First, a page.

3. No fixed residence, major financial problems, , no aid figure, problems with justitice and law, current sexual and fysical abuse
4. Use of other psychofarmaca than SSRI's or start with medication within the study
5. Don't speak Dutch well enough.
- mec approval receivedyes
- multicenter trialno
- randomisedyes
- masking/blindingNone
- controlActive
- groupParallel
- Type2 or more arms, randomized
- Studytypeintervention
- planned startdate 23-jun-2015
- planned closingdate1-okt-2018
- Target number of participants173
- InterventionsThis study is a randomized controlled trial with three conditions.
Three conditions: Waiting list, Imaginaire Exposure (IE), Imaginaire Rescripting (ImRes).
Duration of intervention: 2 sessions per week of 90 minutes for 5 weeks, 6 weeks 1 time per week for 90 minutes. Total 16 seats plus two times weekly homework (max. 1 hour).
Treatment duration: 11 weeks.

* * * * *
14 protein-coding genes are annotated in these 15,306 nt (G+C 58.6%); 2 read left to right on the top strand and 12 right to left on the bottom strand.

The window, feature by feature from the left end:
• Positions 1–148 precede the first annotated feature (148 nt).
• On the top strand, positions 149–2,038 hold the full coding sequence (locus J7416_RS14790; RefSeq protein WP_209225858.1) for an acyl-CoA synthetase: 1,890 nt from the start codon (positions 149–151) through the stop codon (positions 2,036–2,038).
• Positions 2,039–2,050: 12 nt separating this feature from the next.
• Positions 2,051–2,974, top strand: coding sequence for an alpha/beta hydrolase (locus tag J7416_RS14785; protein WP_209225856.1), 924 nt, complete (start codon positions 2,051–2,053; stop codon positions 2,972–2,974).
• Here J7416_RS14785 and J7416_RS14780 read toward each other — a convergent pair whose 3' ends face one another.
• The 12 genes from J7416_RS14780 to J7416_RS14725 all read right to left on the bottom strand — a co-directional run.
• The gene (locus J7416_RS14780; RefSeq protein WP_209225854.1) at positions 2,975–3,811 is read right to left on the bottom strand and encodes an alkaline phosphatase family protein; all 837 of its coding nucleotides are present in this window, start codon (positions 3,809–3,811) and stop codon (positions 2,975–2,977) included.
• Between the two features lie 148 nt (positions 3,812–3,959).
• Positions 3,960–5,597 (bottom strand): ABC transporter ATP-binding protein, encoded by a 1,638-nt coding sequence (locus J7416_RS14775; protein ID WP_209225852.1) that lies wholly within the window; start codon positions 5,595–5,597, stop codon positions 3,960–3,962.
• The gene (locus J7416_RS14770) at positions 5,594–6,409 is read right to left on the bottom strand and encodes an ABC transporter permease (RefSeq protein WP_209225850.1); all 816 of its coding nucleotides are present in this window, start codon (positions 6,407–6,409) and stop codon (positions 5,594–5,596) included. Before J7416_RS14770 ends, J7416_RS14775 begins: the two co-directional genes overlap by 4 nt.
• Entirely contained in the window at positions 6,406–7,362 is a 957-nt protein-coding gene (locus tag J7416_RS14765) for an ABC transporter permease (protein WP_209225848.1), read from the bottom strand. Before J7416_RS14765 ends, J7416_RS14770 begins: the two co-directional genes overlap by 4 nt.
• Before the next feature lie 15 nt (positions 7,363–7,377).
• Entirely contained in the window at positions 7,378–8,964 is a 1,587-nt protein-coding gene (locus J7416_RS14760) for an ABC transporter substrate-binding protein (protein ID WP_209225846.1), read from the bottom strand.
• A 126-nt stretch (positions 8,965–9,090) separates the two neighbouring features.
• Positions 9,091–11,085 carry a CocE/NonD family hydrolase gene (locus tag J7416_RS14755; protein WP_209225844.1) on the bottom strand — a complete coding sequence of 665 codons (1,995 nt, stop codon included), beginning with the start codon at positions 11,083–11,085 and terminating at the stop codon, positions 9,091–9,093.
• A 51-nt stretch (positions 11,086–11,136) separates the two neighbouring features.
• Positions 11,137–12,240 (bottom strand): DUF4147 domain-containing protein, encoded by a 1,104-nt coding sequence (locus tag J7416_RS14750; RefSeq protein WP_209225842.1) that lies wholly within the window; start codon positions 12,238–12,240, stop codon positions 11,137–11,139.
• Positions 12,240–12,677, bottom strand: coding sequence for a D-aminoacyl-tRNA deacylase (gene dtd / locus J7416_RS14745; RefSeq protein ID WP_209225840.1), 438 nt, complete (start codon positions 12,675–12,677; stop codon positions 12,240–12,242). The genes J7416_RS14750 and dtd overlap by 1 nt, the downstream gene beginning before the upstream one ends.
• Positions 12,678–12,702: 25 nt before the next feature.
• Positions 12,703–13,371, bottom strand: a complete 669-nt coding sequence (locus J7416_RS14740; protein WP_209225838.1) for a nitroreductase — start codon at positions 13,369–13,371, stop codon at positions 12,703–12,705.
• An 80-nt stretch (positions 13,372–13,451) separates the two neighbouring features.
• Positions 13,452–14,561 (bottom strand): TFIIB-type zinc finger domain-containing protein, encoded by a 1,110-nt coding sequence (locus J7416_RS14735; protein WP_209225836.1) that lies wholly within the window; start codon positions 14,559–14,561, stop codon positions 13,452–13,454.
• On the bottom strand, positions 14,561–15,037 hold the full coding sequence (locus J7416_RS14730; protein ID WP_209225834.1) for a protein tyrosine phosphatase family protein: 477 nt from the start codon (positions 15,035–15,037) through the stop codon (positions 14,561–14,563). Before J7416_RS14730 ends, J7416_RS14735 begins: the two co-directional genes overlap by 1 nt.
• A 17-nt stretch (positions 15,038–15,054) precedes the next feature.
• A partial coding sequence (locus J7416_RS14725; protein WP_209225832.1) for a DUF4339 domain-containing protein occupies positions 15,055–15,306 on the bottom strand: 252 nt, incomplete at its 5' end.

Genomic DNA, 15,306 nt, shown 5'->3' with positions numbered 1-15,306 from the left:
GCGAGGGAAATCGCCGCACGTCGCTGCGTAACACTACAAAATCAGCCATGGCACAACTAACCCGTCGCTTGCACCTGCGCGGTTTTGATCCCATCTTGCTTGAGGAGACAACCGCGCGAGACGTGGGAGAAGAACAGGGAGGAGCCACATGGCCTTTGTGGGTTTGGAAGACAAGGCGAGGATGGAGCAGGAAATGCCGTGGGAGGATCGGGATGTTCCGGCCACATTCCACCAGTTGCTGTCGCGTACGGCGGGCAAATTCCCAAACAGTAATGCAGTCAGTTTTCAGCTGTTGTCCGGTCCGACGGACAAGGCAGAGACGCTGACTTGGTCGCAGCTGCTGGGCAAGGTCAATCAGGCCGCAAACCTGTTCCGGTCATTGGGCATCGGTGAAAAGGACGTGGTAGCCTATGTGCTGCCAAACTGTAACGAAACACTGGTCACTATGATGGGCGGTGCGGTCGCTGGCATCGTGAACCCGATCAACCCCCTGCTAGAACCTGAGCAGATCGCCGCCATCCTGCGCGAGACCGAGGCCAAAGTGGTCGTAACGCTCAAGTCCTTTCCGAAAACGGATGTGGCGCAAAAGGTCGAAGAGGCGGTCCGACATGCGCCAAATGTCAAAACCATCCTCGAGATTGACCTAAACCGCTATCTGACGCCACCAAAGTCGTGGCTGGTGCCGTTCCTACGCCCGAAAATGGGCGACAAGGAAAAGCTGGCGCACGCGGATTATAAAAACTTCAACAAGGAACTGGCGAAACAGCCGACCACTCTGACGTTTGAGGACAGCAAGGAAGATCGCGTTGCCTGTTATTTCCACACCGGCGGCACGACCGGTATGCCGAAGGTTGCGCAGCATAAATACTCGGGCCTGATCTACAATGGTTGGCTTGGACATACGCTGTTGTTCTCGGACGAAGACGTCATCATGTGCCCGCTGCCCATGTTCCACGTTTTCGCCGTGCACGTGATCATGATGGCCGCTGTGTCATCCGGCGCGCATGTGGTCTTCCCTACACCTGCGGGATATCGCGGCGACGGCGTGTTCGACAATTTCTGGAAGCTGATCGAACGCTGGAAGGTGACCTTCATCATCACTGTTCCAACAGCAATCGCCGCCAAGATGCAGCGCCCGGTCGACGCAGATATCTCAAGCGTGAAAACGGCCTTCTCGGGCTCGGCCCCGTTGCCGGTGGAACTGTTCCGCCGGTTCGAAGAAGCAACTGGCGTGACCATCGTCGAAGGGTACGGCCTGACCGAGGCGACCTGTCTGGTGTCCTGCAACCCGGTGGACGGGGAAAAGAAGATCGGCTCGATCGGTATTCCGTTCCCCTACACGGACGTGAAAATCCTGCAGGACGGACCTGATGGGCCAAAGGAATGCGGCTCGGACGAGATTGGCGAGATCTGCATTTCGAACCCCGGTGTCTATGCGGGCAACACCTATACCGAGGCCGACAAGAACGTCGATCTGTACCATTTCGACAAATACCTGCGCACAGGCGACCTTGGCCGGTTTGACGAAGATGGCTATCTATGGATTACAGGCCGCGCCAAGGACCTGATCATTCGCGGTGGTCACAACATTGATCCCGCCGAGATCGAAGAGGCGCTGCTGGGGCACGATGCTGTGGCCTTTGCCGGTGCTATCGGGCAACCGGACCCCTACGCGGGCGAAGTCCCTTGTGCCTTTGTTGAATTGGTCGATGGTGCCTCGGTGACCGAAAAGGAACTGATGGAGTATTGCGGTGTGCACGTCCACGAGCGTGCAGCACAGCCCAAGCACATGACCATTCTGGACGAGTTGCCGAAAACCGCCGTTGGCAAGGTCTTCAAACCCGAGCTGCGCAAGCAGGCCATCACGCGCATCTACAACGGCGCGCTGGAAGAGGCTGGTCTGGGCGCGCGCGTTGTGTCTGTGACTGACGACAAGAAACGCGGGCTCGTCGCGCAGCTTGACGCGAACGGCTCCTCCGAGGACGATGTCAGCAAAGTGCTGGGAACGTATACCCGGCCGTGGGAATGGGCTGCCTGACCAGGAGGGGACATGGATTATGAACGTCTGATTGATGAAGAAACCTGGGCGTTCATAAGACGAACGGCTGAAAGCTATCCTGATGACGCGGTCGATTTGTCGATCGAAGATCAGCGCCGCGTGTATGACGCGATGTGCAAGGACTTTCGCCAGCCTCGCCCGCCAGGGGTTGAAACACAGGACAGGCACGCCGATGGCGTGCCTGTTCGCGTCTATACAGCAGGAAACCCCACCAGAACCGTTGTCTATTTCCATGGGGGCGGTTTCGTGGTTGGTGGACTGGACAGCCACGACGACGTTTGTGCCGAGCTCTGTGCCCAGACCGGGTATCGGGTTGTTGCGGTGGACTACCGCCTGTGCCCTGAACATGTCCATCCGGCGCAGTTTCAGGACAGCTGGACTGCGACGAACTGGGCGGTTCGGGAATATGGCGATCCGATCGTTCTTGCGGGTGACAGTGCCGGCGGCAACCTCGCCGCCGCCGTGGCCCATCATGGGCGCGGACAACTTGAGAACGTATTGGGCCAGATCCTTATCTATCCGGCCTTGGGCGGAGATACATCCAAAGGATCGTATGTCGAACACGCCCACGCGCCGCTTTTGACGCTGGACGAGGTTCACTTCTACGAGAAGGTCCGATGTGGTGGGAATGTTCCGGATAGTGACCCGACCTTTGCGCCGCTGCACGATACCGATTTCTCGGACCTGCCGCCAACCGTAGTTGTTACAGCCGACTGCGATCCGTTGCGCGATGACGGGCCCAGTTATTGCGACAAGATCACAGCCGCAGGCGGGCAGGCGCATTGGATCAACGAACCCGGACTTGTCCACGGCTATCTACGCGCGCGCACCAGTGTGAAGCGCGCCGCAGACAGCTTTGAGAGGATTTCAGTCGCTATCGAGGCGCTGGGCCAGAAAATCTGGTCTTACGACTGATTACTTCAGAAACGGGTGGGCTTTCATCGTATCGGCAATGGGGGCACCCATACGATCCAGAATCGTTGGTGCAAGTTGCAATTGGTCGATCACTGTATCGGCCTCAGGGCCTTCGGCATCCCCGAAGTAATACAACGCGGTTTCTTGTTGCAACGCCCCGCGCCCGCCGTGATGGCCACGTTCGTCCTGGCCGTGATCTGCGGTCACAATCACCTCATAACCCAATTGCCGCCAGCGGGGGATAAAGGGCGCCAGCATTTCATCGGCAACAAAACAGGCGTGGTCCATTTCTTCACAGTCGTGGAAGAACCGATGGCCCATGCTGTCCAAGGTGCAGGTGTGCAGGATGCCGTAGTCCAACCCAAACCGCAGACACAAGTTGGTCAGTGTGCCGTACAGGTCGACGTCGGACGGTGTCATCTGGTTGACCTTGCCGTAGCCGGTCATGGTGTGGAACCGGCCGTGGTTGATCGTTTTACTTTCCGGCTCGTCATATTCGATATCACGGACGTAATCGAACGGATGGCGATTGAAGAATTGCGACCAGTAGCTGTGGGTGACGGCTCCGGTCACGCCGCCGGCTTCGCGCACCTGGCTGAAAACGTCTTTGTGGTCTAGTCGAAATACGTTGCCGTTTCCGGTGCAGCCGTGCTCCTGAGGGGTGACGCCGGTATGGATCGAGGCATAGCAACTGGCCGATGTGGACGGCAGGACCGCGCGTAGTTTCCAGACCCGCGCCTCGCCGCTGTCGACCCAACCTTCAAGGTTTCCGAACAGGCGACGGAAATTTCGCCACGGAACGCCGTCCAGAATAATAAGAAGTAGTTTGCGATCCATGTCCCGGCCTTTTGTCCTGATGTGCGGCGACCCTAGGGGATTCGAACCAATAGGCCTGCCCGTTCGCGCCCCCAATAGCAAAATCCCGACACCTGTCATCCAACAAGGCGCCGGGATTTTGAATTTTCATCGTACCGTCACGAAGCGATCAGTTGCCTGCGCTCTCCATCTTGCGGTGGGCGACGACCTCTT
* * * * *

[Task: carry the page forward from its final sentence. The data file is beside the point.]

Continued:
Exposure in vivo is in all conditions beyond the research otherwise not clear what the active elements of the two conditions.
By Condition 64 patients enrolled and the waiting list group 45.
• Measurement 1: After inclusion, so at the start of treatment
• Measurement 2: After 11 weeks (ending therapy)
• Measurement 3: At follow-up after 6 months
- Primary outcomePrimary outcome measure:
PTSD symptoms:
• PDS (self-report): Severity of PTSD is measured by the Dutch version of the PDS (Foa, Riggs, Dancu, & Rothbaum, 1993; Arntz, 1993) contains 17 items that correspond to the DSM-IV PTSD symptoms, each rated on a 0-3 - point scale.
- Secondary outcome• Clinical Interview PTSD: Dutch translation of the Clinician - Administered PTSD Scale (CAPS-DX, KIP) in an interview (conducted by a research assistant who is blind to the condition) measuring severity of PTSD symptoms, contains 30 items, each rated at a 0-4 scale.